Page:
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One No, Many Yeses
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Reculver Beach, Kent. 11 May 2006

It’s ten to eight. The sun was just beginning its descent as we walked down the cliff path an hour ago, sacks of sea bass, sea beet, sea purslane, dulse and bladderwrack slung across our shoulders. Behind us the twin towers of the ruined cliff top church of St Mary, which stand sentinel over the remains of the Saxon shore port of Regulbium, were framed by the late evening light.

Now I sit cross-legged beneath the cliffs, piling driftwood onto a stuttering fire. Above me, hundreds of darting, chattering sand martins ride the evening breeze, shooting in and out of slits in the sandy face. Out to sea, framed by the dipping sun, are the rusting steel remains of wartime anti-aircraft tripods. Further out, a new windfarm stalks the horizon like some distant approaching army.

My fingers are encrusted with sea salt and ash. The crimson sun is behind me, the square stone towers up ahead. You can smell this place in the air. The evening silence is broken only by the crackling of the burning wood, the nattering of the martins and, now, the shifting of the gravel beneath Fergus’s feet as he makes his way back up from the shoreline.
‘I gutted the fish,’ he says. ‘How’s the fire going?’

Fergus Drennan is one of England’s few professional foragers. He makes a living – just – by hunting down, seeking out and selling wild food. Take Fergus to a wood, a patch of waste ground, the edge of a railway line or an empty evening beach, and it’s likely he can feed himself, and probably you, and feed you well. He’s been doing it since he was young, and it’s never going to make him rich. He says it makes him free though, as far as that’s ever possible.

Our evening at Reculver brings to a close a day spent together in the Kent countryside, where Fergus has been inducting me. He’s taken me to the woods and showed me how to find morel mushrooms, how to cut nettle tops, when to pick ash keys and how to track down the giant yellow bracket fungus known as ‘chicken of the woods’. He’s shown me how to make nettle soup, what to do with wild garlic, sorrel and hairy bittercress and what type of seaweed to harvest at low tide. Now, below the red cliffs and under the red sun, we’re ending the day with the fruits of our labour: baked sea bass, dulse soup and fried sea beet, offset by strong sloe gin.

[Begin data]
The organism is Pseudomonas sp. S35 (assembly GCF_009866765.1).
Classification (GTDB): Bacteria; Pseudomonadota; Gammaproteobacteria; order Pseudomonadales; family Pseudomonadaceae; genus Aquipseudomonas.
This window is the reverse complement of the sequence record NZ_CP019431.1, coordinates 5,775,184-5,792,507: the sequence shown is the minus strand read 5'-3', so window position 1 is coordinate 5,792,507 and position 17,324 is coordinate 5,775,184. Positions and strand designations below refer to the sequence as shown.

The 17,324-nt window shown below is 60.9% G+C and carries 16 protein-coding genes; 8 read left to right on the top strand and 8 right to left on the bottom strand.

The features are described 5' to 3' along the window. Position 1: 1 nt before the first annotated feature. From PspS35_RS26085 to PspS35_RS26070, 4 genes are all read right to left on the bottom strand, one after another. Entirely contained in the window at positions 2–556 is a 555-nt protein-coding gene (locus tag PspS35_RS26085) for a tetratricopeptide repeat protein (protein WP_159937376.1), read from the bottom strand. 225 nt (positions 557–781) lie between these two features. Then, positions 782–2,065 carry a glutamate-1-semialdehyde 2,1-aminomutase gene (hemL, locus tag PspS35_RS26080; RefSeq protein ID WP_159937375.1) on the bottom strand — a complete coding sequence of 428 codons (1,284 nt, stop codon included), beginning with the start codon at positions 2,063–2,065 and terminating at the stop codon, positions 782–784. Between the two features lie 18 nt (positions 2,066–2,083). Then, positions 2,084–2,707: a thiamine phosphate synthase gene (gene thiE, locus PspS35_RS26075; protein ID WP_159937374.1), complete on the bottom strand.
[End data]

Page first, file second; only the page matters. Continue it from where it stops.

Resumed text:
‘The thing is’, says Fergus as he unwraps one of the bass from its tinfoil and pokes it experimentally with a stick, ‘that we’re just so cut off now. Very few people understand the land, or even know what grows in their gardens or on the bit of wasteland behind their back fence. But once you do know, you start to understand the place you live in, and feel part of it.

It’s about culture, as much as anything. Remember those St George’s mushrooms we picked earlier? They got the name because they start to appear around St George’s day, the 23rd of April. You hear people all the time moaning about how the traditions of this country are disappearing, we’re not in touch with our heritage, nobody celebrates St George’s day anymore, blah, blah. But most of these old traditions, when they were living, they came from the land and from people’s attachment to it. These days we don’t know where we are, or what happens in our landscape, so we can’t create new ones. Traditions come from places – from the land, from our relationship to it. Once that’s gone, so has that living culture.’

The fish is done. We unwrap one each and poke around in the shingle for our forks.